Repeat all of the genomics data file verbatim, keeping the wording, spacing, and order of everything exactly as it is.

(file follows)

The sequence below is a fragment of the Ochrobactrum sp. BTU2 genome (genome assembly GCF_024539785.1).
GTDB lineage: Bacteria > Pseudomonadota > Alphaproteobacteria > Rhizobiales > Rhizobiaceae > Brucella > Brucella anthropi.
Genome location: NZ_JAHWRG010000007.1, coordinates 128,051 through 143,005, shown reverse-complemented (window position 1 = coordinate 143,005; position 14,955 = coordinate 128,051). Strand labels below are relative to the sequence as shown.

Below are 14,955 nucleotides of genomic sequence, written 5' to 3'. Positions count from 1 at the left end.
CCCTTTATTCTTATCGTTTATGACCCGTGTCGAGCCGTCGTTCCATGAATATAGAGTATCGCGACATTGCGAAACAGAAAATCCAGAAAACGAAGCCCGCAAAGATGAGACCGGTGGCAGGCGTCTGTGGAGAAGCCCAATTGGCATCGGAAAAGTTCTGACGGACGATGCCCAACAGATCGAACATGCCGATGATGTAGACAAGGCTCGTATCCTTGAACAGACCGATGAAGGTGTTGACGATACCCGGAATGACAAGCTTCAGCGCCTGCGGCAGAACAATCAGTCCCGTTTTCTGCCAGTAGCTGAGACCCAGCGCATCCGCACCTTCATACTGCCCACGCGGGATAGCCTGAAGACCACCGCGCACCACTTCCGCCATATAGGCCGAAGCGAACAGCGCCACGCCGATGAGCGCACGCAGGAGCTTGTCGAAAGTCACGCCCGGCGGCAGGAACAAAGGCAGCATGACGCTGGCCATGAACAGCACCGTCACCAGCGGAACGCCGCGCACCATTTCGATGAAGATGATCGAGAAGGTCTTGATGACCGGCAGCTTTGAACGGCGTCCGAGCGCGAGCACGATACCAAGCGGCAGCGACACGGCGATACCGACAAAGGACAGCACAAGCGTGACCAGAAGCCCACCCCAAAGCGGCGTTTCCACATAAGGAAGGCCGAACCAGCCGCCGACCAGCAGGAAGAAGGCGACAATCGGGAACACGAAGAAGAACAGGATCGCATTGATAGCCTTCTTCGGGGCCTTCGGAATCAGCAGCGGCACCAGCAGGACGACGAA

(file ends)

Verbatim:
The sequence below is a fragment of the Ochrobactrum sp. BTU2 genome (genome assembly GCF_024539785.1).
GTDB lineage: Bacteria > Pseudomonadota > Alphaproteobacteria > Rhizobiales > Rhizobiaceae > Brucella > Brucella anthropi.
Genome location: NZ_JAHWRG010000007.1, coordinates 128,051 through 143,005, shown reverse-complemented (window position 1 = coordinate 143,005; position 14,955 = coordinate 128,051). Strand labels below are relative to the sequence as shown.

Below are 14,955 nucleotides of genomic sequence, written 5' to 3'. Positions count from 1 at the left end.
CCCTTTATTCTTATCGTTTATGACCCGTGTCGAGCCGTCGTTCCATGAATATAGAGTATCGCGACATTGCGAAACAGAAAATCCAGAAAACGAAGCCCGCAAAGATGAGACCGGTGGCAGGCGTCTGTGGAGAAGCCCAATTGGCATCGGAAAAGTTCTGACGGACGATGCCCAACAGATCGAACATGCCGATGATGTAGACAAGGCTCGTATCCTTGAACAGACCGATGAAGGTGTTGACGATACCCGGAATGACAAGCTTCAGCGCCTGCGGCAGAACAATCAGTCCCGTTTTCTGCCAGTAGCTGAGACCCAGCGCATCCGCACCTTCATACTGCCCACGCGGGATAGCCTGAAGACCACCGCGCACCACTTCCGCCATATAGGCCGAAGCGAACAGCGCCACGCCGATGAGCGCACGCAGGAGCTTGTCGAAAGTCACGCCCGGCGGCAGGAACAAAGGCAGCATGACGCTGGCCATGAACAGCACCGTCACCAGCGGAACGCCGCGCACCATTTCGATGAAGATGATCGAGAAGGTCTTGATGACCGGCAGCTTTGAACGGCGTCCGAGCGCGAGCACGATACCAAGCGGCAGCGACACGGCGATACCGACAAAGGACAGCACAAGCGTGACCAGAAGCCCACCCCAAAGCGGCGTTTCCACATAAGGAAGGCCGAACCAGCCGCCGACCAGCAGGAAGAAGGCGACAATCGGGAACACGAAGAAGAACAGGATCGCATTGATAGCCTTCTTCGGGGCCTTCGGAATCAGCAGCGGCACCAGCAGGACGACGAA